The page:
Whole Grain Primer

We throw the term “whole grains” around a lot. Whole grain callouts can be found on bread, crackers, and other “grainy” products, while images of farms and growing grains abound in the marketing of the brands that produce these products. While many of us know we should be seeking whole grains and believe we know when we’re consuming them, we can always use a moment to remind ourselves of the power of whole grains.

What does it mean?

Let’s start here…at the very beginning when our grains are just simple seeds. The Whole Grains Council beautifully highlights the journey a seed (or “kernel”) goes on to either remain whole or become processed. Spoiler alert: All grains begin as whole grains with their entire seed intact, while processed or refined grains are when that seed loses layers to become, well, not whole. The former is what we enjoy as our darker breads, while the latter is our lighter breads, crackers, cereal, and the like.

Why does it matter?

When that simple seed stays intact, it not only remains a whole grain, but it retains fiber, protein, and many micronutrients that benefit us. The filling fiber found in our whole grains satisfies us, which helps control how much we eat, and also has been found to reduce cholesterol and improve health. There’s no doubt that when it comes to grain, whole grains are the level up option we should seek more often than refined.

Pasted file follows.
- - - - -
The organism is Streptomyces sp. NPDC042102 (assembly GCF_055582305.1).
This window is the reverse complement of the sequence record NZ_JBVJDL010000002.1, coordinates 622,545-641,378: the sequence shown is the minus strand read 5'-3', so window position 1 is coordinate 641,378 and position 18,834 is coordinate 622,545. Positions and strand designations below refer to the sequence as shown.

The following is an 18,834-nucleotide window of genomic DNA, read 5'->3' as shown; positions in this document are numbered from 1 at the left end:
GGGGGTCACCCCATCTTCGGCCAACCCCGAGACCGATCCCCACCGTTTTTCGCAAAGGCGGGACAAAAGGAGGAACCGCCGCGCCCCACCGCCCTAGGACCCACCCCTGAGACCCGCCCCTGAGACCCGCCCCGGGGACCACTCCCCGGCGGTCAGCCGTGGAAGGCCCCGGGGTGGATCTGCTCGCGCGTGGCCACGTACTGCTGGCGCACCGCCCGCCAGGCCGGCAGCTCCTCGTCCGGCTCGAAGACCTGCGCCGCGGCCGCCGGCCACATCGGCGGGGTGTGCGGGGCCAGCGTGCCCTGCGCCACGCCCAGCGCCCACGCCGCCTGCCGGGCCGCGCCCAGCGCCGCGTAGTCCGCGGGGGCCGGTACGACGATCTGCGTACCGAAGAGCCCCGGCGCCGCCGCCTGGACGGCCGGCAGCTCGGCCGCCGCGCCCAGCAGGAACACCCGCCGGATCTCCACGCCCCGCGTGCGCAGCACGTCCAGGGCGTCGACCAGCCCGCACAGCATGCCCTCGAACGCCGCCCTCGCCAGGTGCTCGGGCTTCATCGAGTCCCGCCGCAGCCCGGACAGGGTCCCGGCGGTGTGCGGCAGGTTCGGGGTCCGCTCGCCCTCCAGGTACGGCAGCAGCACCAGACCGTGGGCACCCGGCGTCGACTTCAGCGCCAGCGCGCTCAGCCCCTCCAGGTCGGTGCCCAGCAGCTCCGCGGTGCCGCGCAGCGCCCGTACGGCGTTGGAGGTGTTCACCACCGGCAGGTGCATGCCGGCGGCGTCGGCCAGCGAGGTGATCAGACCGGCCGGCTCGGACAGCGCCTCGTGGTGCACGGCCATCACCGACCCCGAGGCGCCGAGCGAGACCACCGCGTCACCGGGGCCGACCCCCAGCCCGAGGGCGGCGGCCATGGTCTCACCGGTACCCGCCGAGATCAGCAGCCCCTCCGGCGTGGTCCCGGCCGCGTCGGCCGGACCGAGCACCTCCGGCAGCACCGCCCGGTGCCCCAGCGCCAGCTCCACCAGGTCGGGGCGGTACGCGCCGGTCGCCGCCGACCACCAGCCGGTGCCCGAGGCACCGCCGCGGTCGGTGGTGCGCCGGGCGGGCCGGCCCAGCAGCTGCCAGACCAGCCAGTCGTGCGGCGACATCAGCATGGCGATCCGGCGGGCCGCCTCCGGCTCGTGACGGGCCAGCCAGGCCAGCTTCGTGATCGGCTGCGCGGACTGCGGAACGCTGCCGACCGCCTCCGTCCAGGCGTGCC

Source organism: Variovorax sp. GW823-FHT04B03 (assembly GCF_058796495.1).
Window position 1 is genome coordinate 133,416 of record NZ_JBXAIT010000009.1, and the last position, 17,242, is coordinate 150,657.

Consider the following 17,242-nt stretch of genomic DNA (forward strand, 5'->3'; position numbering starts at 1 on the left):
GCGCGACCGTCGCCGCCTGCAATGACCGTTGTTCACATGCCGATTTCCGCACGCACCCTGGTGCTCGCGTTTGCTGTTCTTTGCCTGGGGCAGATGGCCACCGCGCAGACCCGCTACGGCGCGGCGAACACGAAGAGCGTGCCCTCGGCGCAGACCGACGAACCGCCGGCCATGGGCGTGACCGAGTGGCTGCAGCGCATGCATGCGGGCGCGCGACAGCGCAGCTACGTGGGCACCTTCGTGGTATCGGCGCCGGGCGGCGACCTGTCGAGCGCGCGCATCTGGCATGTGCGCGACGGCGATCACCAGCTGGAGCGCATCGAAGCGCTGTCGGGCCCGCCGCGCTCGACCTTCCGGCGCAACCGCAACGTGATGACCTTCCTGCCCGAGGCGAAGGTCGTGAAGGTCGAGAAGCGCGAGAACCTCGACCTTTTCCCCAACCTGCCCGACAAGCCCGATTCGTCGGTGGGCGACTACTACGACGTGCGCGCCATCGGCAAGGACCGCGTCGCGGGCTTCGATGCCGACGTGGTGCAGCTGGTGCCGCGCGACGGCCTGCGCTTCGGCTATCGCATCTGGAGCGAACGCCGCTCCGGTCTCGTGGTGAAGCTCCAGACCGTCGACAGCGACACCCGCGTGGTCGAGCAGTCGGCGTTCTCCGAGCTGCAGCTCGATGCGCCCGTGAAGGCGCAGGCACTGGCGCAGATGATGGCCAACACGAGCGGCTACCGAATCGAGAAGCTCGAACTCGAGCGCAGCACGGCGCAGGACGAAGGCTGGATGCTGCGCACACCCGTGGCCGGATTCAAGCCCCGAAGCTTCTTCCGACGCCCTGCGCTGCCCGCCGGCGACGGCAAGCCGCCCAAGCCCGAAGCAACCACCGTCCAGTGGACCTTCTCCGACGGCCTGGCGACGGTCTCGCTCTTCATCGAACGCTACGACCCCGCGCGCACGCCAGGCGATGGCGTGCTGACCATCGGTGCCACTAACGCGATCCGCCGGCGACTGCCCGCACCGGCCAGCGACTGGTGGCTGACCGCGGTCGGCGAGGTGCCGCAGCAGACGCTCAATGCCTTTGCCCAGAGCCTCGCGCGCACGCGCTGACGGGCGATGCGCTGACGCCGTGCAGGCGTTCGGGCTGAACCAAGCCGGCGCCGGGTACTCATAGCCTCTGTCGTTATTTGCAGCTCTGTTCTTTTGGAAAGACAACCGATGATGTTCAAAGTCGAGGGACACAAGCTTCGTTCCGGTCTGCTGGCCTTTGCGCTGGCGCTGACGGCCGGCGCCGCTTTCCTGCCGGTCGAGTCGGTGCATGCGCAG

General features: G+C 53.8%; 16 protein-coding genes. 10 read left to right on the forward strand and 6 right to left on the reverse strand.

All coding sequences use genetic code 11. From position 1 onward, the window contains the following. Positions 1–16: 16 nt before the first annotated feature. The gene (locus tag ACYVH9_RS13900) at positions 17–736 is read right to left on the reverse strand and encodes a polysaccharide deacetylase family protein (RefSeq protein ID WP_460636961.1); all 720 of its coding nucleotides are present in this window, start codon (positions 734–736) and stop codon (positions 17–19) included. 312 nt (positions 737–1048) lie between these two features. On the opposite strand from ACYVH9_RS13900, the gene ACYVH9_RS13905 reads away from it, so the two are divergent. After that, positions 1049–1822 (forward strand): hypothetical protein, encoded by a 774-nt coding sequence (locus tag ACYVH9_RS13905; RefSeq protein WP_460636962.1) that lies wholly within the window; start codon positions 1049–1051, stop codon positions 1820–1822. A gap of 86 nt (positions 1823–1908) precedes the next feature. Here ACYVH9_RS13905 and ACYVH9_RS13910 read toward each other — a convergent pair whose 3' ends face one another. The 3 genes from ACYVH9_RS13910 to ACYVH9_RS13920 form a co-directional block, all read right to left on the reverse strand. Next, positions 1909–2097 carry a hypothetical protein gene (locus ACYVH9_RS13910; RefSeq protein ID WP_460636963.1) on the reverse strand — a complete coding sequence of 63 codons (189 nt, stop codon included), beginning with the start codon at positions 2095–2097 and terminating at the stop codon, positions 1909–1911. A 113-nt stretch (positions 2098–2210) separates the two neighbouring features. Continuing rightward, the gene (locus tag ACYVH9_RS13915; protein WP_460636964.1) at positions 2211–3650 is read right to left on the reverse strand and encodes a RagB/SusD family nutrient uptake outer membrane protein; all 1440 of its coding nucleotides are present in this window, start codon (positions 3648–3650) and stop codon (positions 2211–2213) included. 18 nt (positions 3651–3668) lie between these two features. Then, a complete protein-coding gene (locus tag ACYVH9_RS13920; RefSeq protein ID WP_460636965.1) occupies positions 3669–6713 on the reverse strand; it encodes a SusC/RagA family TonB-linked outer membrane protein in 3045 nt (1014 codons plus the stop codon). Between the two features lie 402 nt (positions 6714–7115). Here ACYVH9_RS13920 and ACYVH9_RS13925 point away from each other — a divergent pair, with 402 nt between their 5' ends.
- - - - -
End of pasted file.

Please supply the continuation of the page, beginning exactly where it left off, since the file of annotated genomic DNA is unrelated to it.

How do I know?

When it comes to bread, the very first ingredient on a whole-wheat bread is 100% whole-wheat flour. The key here is “whole,” as “wheat flour” doesn’t tell us anything except which grain was used to make the bread. Take this message to other whole-grain foods and back it up by reviewing the nutrition facts panel, as our whole grains will be richer in fiber, protein, and other nutrients. You may have noticed the “whole grain stamp” on some packages, which lets you know how many grams of whole grain are in a serving of that food. When you know how to use this helpful tool, it’s a great way to ensure you’re consuming more whole grains.

What should I choose?

In my work as both a retail dietitian and a pediatric dietitian, the conversation about whole grains often comes down to whole-wheat bread. Indeed, whole-wheat bread is a great source of whole grains. However, if your child throws out their sandwich at lunch because they strongly dislike it, then clearly that’s not a win! That said, that same child may be able to meet you at a whole wheat waffle (especially when it’s topped with tasty peanut butter and banana) or maybe whole-wheat pretzels and other “kid friendly” foods. Pick your battles and seek whole grains where you can.

Pumpkin Overnight Waffles

Pumpkin Overnight Waffles

Two Guiding Stars iconTwo Guiding Stars indicate better nutritional value. These delicious and easy overnight waffles are made with whole-wheat flour and freeze beautifully for easy reheating in the toaster.

View recipe »

How do I make them part of a regular diet?

My Guiding Stars colleagues have written about how to incorporate more whole grains into your diet, including tips and recipes for delicious dishes. Today’s tools like the Instapot and pressure cooker make cooking brown rice an easier task, while today’s market offers microwave-in-bag brown rice, quinoa, and other convenient whole grains. Remember to look for better-for-you packaged products like lower-sodium soups that include whole grains and microwave meals that use whole grains. Swap in whole grain cereals, waffles, crackers, and other foods that may be regulars on your shopping list for their refined counterparts. Lastly, keep in mind that when you shop with Guiding Stars, you can easily spot items with more whole grain.